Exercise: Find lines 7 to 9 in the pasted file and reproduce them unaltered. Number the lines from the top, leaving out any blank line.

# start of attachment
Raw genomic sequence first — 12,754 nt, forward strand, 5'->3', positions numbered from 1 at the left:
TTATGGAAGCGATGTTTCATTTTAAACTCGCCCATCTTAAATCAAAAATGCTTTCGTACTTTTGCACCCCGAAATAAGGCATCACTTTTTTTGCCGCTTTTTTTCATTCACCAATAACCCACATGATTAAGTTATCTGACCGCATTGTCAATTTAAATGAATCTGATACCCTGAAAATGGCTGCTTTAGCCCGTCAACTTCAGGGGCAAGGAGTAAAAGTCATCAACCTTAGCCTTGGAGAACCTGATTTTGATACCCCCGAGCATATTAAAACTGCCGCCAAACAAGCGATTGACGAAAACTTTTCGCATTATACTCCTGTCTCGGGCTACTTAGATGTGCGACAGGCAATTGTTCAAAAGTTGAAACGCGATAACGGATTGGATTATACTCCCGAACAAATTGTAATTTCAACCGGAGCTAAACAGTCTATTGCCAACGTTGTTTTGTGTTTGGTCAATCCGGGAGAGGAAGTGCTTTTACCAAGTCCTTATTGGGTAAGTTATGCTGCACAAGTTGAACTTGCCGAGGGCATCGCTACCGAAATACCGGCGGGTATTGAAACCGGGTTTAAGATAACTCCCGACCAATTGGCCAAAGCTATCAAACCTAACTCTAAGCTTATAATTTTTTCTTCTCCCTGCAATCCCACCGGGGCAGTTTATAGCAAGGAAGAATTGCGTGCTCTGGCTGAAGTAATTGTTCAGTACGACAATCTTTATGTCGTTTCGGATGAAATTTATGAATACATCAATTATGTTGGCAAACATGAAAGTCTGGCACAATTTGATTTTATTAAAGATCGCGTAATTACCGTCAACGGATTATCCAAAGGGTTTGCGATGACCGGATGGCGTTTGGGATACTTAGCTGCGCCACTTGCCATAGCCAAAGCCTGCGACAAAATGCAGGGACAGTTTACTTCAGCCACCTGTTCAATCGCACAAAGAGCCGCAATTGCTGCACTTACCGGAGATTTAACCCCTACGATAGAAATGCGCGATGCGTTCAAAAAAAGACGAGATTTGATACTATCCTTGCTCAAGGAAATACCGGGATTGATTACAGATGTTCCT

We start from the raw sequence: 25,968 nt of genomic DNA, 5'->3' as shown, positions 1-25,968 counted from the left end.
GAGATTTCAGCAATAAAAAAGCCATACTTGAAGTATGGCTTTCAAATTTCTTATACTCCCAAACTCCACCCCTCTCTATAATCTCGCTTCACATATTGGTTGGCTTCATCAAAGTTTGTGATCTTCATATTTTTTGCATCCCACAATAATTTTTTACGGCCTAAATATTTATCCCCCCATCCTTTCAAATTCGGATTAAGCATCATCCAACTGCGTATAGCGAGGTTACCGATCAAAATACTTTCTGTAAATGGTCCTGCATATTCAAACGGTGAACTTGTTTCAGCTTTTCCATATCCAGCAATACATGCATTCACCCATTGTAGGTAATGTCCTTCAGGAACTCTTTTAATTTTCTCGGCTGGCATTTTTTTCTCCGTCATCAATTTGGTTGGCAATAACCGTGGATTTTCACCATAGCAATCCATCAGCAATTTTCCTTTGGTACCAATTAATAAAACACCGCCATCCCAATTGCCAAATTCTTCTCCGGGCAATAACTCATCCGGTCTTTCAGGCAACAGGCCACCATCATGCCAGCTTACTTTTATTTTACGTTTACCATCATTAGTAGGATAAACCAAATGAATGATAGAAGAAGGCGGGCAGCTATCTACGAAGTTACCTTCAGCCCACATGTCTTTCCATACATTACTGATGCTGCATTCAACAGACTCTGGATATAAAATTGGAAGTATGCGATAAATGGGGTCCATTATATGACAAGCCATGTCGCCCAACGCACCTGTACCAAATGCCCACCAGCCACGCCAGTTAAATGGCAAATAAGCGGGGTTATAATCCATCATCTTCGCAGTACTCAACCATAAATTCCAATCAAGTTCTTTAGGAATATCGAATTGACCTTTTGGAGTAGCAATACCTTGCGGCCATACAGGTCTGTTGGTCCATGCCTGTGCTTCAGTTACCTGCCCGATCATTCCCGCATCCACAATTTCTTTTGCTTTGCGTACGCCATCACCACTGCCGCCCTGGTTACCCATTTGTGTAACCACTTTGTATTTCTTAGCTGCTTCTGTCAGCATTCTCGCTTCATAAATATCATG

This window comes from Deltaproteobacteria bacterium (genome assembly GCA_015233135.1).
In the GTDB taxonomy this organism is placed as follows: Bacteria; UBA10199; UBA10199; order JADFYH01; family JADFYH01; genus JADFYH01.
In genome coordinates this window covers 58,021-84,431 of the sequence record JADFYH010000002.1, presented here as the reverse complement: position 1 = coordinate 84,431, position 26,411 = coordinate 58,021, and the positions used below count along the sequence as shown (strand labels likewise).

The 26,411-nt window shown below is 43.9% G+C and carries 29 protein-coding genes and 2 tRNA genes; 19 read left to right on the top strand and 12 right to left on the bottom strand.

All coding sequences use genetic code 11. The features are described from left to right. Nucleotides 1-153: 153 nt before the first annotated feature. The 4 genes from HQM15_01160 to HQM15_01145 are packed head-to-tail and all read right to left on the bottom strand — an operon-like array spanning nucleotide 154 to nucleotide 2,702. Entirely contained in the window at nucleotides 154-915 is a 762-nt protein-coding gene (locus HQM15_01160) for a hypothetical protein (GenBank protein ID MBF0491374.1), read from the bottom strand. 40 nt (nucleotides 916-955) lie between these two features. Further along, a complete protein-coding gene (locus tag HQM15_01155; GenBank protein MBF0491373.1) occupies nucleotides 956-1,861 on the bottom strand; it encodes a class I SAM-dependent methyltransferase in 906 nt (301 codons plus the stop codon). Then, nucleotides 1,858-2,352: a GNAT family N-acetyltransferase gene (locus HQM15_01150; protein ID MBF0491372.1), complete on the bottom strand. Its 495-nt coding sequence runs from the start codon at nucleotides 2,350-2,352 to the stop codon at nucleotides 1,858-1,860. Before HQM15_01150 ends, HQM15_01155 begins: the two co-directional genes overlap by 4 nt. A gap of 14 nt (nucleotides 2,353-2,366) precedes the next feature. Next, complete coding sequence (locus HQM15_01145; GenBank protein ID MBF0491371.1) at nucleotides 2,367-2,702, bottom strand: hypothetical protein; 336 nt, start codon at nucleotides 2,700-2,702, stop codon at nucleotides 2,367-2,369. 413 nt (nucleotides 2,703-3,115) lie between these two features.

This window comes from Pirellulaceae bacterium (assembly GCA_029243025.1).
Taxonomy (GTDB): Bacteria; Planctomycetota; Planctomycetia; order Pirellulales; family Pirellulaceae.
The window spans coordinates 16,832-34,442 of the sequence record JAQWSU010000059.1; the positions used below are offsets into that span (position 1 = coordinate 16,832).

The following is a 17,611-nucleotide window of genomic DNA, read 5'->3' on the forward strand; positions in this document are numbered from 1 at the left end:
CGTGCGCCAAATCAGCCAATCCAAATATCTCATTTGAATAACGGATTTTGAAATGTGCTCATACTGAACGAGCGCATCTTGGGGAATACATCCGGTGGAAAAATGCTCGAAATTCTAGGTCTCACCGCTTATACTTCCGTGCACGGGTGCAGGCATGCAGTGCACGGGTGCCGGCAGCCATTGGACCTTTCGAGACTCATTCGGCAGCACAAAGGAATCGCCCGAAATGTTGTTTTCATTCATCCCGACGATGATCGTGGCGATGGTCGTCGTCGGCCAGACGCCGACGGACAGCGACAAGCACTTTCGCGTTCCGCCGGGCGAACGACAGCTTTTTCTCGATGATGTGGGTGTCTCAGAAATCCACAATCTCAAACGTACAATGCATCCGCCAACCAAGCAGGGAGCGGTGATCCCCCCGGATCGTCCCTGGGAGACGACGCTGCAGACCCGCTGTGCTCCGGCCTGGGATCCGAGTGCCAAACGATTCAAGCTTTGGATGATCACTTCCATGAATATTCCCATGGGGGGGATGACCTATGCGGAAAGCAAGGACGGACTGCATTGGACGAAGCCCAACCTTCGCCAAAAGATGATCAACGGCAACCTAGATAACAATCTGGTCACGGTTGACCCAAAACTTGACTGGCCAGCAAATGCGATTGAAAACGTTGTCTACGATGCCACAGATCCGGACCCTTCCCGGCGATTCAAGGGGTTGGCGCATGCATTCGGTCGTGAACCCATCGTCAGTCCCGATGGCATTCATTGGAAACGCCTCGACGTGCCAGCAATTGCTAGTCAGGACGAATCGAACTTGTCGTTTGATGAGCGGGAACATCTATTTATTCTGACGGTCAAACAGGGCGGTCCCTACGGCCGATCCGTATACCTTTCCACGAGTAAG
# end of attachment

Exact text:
In genome coordinates this window covers 58,021-84,431 of the sequence record JADFYH010000002.1, presented here as the reverse complement: position 1 = coordinate 84,431, position 26,411 = coordinate 58,021, and the positions used below count along the sequence as shown (strand labels likewise).

The 26,411-nt window shown below is 43.9% G+C and carries 29 protein-coding genes and 2 tRNA genes; 19 read left to right on the top strand and 12 right to left on the bottom strand.

All coding sequences use genetic code 11. The features are described from left to right. Nucleotides 1-153: 153 nt before the first annotated feature. The 4 genes from HQM15_01160 to HQM15_01145 are packed head-to-tail and all read right to left on the bottom strand — an operon-like array spanning nucleotide 154 to nucleotide 2,702. Entirely contained in the window at nucleotides 154-915 is a 762-nt protein-coding gene (locus HQM15_01160) for a hypothetical protein (GenBank protein ID MBF0491374.1), read from the bottom strand. 40 nt (nucleotides 916-955) lie between these two features. Further along, a complete protein-coding gene (locus tag HQM15_01155; GenBank protein MBF0491373.1) occupies nucleotides 956-1,861 on the bottom strand; it encodes a class I SAM-dependent methyltransferase in 906 nt (301 codons plus the stop codon). Then, nucleotides 1,858-2,352: a GNAT family N-acetyltransferase gene (locus HQM15_01150; protein ID MBF0491372.1), complete on the bottom strand. Its 495-nt coding sequence runs from the start codon at nucleotides 2,350-2,352 to the stop codon at nucleotides 1,858-1,860. Before HQM15_01150 ends, HQM15_01155 begins: the two co-directional genes overlap by 4 nt. A gap of 14 nt (nucleotides 2,353-2,366) precedes the next feature. Next, complete coding sequence (locus HQM15_01145; GenBank protein ID MBF0491371.1) at nucleotides 2,367-2,702, bottom strand: hypothetical protein; 336 nt, start codon at nucleotides 2,700-2,702, stop codon at nucleotides 2,367-2,369. 413 nt (nucleotides 2,703-3,115) lie between these two features.